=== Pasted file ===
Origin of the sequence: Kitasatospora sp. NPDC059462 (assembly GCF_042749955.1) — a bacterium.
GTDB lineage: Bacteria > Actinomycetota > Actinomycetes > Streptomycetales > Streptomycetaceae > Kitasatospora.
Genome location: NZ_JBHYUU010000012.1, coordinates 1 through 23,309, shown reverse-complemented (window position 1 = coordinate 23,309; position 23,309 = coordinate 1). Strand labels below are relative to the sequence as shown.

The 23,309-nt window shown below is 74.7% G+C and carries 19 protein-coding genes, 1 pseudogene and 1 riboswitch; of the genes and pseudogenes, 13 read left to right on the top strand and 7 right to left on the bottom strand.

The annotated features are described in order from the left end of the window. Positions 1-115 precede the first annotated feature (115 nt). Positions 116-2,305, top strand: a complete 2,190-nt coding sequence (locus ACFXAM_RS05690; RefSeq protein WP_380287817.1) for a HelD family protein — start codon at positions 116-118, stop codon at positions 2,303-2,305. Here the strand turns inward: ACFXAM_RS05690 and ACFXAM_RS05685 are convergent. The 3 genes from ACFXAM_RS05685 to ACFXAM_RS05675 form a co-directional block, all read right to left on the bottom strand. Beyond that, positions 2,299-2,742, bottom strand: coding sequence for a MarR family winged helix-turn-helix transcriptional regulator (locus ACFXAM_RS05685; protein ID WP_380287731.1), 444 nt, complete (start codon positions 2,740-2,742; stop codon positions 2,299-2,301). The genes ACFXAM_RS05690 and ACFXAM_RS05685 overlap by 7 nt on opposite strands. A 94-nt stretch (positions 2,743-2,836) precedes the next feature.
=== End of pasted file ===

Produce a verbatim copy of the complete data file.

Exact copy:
Origin of the sequence: Kitasatospora sp. NPDC059462 (assembly GCF_042749955.1) — a bacterium.
GTDB lineage: Bacteria > Actinomycetota > Actinomycetes > Streptomycetales > Streptomycetaceae > Kitasatospora.
Genome location: NZ_JBHYUU010000012.1, coordinates 1 through 23,309, shown reverse-complemented (window position 1 = coordinate 23,309; position 23,309 = coordinate 1). Strand labels below are relative to the sequence as shown.

The 23,309-nt window shown below is 74.7% G+C and carries 19 protein-coding genes, 1 pseudogene and 1 riboswitch; of the genes and pseudogenes, 13 read left to right on the top strand and 7 right to left on the bottom strand.

The annotated features are described in order from the left end of the window. Positions 1-115 precede the first annotated feature (115 nt). Positions 116-2,305, top strand: a complete 2,190-nt coding sequence (locus ACFXAM_RS05690; RefSeq protein WP_380287817.1) for a HelD family protein — start codon at positions 116-118, stop codon at positions 2,303-2,305. Here the strand turns inward: ACFXAM_RS05690 and ACFXAM_RS05685 are convergent. The 3 genes from ACFXAM_RS05685 to ACFXAM_RS05675 form a co-directional block, all read right to left on the bottom strand. Beyond that, positions 2,299-2,742, bottom strand: coding sequence for a MarR family winged helix-turn-helix transcriptional regulator (locus ACFXAM_RS05685; protein ID WP_380287731.1), 444 nt, complete (start codon positions 2,740-2,742; stop codon positions 2,299-2,301). The genes ACFXAM_RS05690 and ACFXAM_RS05685 overlap by 7 nt on opposite strands. A 94-nt stretch (positions 2,743-2,836) precedes the next feature.